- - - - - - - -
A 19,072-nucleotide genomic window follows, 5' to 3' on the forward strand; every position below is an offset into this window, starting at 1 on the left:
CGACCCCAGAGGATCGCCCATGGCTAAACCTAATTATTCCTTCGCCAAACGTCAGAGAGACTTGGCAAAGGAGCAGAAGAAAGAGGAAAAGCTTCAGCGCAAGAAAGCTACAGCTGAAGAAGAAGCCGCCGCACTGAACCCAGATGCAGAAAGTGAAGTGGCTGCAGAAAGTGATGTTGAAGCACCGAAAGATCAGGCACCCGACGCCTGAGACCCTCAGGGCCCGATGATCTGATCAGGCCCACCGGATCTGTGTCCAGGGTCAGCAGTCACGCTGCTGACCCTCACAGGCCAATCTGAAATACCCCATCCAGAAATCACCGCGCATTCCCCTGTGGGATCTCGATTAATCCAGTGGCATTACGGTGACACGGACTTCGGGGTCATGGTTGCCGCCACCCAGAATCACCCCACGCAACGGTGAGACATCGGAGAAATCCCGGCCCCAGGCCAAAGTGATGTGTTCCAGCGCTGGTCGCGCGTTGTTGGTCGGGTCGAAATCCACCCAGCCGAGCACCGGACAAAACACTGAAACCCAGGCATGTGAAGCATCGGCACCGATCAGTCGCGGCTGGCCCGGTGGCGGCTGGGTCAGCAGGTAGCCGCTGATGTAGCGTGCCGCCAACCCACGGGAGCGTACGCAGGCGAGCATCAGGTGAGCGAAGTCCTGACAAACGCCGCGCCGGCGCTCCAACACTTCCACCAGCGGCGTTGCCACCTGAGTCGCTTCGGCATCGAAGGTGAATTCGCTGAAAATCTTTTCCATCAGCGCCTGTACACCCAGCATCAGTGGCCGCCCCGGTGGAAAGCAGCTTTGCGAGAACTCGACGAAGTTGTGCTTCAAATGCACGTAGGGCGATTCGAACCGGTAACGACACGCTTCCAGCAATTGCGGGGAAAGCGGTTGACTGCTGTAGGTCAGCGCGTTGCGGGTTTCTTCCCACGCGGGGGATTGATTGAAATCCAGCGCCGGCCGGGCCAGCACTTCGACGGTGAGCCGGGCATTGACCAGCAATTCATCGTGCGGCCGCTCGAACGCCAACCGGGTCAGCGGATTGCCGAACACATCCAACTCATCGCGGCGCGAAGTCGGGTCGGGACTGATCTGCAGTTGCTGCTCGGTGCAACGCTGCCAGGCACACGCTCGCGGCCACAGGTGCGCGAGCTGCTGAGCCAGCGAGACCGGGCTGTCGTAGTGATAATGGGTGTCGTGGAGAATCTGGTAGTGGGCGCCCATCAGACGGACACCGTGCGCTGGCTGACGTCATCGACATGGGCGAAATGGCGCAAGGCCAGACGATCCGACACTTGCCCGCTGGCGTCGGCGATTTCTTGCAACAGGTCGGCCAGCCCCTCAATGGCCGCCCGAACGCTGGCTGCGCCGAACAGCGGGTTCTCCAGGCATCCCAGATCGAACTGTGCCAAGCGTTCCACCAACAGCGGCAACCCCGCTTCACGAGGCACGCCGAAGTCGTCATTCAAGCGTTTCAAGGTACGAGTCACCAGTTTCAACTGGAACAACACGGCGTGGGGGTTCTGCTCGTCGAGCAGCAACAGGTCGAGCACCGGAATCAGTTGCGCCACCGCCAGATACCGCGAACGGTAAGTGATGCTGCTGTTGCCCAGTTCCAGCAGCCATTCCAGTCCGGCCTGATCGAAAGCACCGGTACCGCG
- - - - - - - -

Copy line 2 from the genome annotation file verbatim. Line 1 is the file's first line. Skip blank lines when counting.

CGACCCCAGAGGATCGCCCATGGCTAAACCTAATTATTCCTTCGCCAAACGTCAGAGAGACTTGGCAAAGGAGCAGAAGAAAGAGGAAAAGCTTCAGCGCAAGAAAGCTACAGCTGAAGAAGAAGCCGCCGCACTGAACCCAGATGCAGAAAGTGAAGTGGCTGCAGAAAGTGATGTTGAAGCACCGAAAGATCAGGCACCCGACGCCTGAGACCCTCAGGGCCCGATGATCTGATCAGGCCCACCGGATCTGTGTCCAGGGTCAGCAGTCACGCTGCTGACCCTCACAGGCCAATCTGAAATACCCCATCCAGAAATCACCGCGCATTCCCCTGTGGGATCTCGATTAATCCAGTGGCATTACGGTGACACGGACTTCGGGGTCATGGTTGCCGCCACCCAGAATCACCCCACGCAACGGTGAGACATCGGAGAAATCCCGGCCCCAGGCCAAAGTGATGTGTTCCAGCGCTGGTCGCGCGTTGTTGGTCGGGTCGAAATCCACCCAGCCGAGCACCGGACAAAACACTGAAACCCAGGCATGTGAAGCATCGGCACCGATCAGTCGCGGCTGGCCCGGTGGCGGCTGGGTCAGCAGGTAGCCGCTGATGTAGCGTGCCGCCAACCCACGGGAGCGTACGCAGGCGAGCATCAGGTGAGCGAAGTCCTGACAAACGCCGCGCCGGCGCTCCAACACTTCCACCAGCGGCGTTGCCACCTGAGTCGCTTCGGCATCGAAGGTGAATTCGCTGAAAATCTTTTCCATCAGCGCCTGTACACCCAGCATCAGTGGCCGCCCCGGTGGAAAGCAGCTTTGCGAGAACTCGACGAAGTTGTGCTTCAAATGCACGTAGGGCGATTCGAACCGGTAACGACACGCTTCCAGCAATTGCGGGGAAAGCGGTTGACTGCTGTAGGTCAGCGCGTTGCGGGTTTCTTCCCACGCGGGGGATTGATTGAAATCCAGCGCCGGCCGGGCCAGCACTTCGACGGTGAGCCGGGCATTGACCAGCAATTCATCGTGCGGCCGCTCGAACGCCAACCGGGTCAGCGGATTGCCGAACACATCCAACTCATCGCGGCGCGAAGTCGGGTCGGGACTGATCTGCAGTTGCTGCTCGGTGCAACGCTGCCAGGCACACGCTCGCGGCCACAGGTGCGCGAGCTGCTGAGCCAGCGAGACCGGGCTGTCGTAGTGATAATGGGTGTCGTGGAGAATCTGGTAGTGGGCGCCCATCAGACGGACACCGTGCGCTGGCTGACGTCATCGACATGGGCGAAATGGCGCAAGGCCAGACGATCCGACACTTGCCCGCTGGCGTCGGCGATTTCTTGCAACAGGTCGGCCAGCCCCTCAATGGCCGCCCGAACGCTGGCTGCGCCGAACAGCGGGTTCTCCAGGCATCCCAGATCGAACTGTGCCAAGCGTTCCACCAACAGCGGCAACCCCGCTTCACGAGGCACGCCGAAGTCGTCATTCAAGCGTTTCAAGGTACGAGTCACCAGTTTCAACTGGAACAACACGGCGTGGGGGTTCTGCTCGTCGAGCAGCAACAGGTCGAGCACCGGAATCAGTTGCGCCACCGCCAGATACCGCGAACGGTAAGTGATGCTGCTGTTGCCCAGTTCCAGCAGCCATTCCAGTCCGGCCTGATCGAAAGCACCGGTACCGCG